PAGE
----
Mankind has been eating barley and wheat since before agriculture began. Archaeological evidence has shown that early man would gather and use wild ancestors of today’s grains despite a primarily nomadic lifestyle. As soon as we started to settle on the land, we started to cultivate these plants.

But incredibly, outside a few cultures in the historical record, it was not until the 1920s that attention turned from the grain of hordeum vulgare and triticum aestivum to the early, leafy growth of the plant. At this point science discovered that both barley and wheat’s nutritional profiles vary widely during the plant’s lifecycle, and that this, the cotyledon stage, is where nutrient content peaks.

What really brought these foods to public notice is the work of Dr Charles Schnabel. In the early 1930s the Kansas-based agricultural chemist began experiments on ailing hens, feeding them barley and wheat grass. Remarkable recovery rates were observed, with greater and better-quality egg production. Birth defects in chicks were reduced, and Schnabel became convinced that cereal grasses were a key nutritional aid. He made an easy translation from animal to human food, feeding cereal grasses to his own large family. Very positive results were reported and before long, grass-based supplements for humans were available in stores across the American mid-West.

Nowadays, these grasses are both recognised as superfoods, although wheatgrass has had a more stellar media career than barley grass. They are popular in both juice and powder form and are used as supplements in the diets of the health-conscious. There are in fact few differences between wheat and barley grasses, and many consumers choose one or the other according to which one they most like the taste of.

The headline component of both wheat and barley grass is a healthy supply of chlorophyll, the agent of photosynthesis. This is the process by which plants convert solar energy into carbohydrates, the energy with which it employs proteins and fats in order to grow and eventually reproduce itself. Chlorophyll itself is thought to have antioxidant, anti-inflammatory and wound-healing benefits for humans, although the the scientific community’s limited research into the matter leaves it unconvinced of this. One aspect of chlorophyll currently under study is its potential to undermine cancer-triggering chemicals at a molecular level.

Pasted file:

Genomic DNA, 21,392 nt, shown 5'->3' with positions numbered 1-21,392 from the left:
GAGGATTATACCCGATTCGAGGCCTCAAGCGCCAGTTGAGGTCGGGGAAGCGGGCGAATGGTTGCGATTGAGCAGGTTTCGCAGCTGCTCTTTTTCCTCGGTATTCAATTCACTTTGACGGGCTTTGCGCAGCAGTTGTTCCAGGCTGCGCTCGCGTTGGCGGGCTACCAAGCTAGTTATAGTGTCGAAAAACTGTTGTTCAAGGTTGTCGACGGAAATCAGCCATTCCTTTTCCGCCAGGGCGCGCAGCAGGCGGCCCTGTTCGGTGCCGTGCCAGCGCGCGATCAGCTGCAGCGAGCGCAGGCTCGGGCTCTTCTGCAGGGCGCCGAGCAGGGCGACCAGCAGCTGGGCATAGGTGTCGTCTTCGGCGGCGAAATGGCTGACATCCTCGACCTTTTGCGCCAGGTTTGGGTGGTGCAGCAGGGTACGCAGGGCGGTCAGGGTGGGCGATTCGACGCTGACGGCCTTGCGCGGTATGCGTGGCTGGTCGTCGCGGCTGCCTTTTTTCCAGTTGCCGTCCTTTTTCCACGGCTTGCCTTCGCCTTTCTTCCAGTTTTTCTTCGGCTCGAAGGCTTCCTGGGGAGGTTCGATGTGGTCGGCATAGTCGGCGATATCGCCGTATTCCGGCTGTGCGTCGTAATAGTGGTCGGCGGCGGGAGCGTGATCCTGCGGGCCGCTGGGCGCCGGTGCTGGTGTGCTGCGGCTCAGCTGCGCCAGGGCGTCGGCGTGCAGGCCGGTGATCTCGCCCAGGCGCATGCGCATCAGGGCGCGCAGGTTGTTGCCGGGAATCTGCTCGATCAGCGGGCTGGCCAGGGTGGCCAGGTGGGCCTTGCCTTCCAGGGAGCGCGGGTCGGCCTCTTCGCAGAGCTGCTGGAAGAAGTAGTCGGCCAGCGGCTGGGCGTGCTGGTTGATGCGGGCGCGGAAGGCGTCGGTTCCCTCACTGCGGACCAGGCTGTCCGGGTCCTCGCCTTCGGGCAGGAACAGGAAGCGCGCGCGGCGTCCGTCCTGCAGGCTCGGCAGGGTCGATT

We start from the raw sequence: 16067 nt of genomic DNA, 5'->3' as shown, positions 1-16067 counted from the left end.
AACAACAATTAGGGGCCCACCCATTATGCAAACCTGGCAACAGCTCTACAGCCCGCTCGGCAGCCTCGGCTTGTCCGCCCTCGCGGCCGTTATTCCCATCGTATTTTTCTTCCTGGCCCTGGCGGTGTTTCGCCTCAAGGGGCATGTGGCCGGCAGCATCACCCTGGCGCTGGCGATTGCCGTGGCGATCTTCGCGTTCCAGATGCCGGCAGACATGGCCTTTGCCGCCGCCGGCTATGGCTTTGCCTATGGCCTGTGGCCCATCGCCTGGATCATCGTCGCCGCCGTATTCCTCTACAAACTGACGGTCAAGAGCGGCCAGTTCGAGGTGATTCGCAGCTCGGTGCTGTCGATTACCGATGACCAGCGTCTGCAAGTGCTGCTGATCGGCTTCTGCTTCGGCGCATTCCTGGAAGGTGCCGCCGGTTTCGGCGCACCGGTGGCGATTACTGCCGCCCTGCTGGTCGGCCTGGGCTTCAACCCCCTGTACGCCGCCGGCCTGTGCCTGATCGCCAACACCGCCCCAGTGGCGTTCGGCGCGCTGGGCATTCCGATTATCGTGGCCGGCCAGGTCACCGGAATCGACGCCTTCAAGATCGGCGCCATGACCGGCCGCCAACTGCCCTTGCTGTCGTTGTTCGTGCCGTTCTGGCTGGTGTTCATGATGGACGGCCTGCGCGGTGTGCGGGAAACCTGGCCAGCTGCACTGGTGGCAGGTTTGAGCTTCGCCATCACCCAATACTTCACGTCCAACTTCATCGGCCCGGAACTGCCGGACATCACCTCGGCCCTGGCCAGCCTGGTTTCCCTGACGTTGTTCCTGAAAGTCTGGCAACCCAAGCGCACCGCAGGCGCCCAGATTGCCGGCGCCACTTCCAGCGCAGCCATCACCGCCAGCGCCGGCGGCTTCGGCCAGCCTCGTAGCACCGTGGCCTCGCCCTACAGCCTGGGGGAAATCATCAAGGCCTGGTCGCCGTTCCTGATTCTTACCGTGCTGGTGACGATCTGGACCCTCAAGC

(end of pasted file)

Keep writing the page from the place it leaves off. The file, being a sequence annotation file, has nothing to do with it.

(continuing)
While the debate on chlorophyll’s antioxidant properties is yet to be concluded, both barley and wheat grass are known to contain an impressive arsenal of nutrients. Barley has 18 and wheat 19 of the 22 amino acids, including all eight of the essential acids the body cannot make for itself. This protein power is added to a large store of important vitamins. Both grasses are rich in the antioxidant vitamins A, C and E, plus a wide range of the B vitamins. These are regarded as essential support for the metabolism, necessary for healthy skin and muscle, beneficial to the nervous and auto-immune systems, cell growth, blood chemistry and functional in preventing certain forms of cancer.

Barley and wheatgrass have enormous dietary potential, but then the cotyledon stage is a nutritionally optimal moment to consume them, as in addition to the proteins, vitamins and amino acids which will be needed to take the plant to adulthood and reproduction, a large amount of photosynthetically-produced energy is stored, ready for use. Eating it at this point is the nutritional equivalent to raiding a very full warehouse.

Increasing numbers of people incorporate barley and wheatgrass into their diets, choosing the method that best suits their lifestyles. For those with a little time, space and patience, the grains can be grown to cotyledon stage in a couple of weeks at home. A simple system of planting trays, a sunny windowsill and regular watering can literally reap great rewards in liquidized or juiced grass. For people with busy or erratic lifestyles it is often more convenient to consume barley and wheat grass either as a capsule or a powder added to drinks or smoothies. Whichever route of consumption you choose, Charles Schnabel’s green green grass can be brought to home, and your diet, with minimal effort on your part.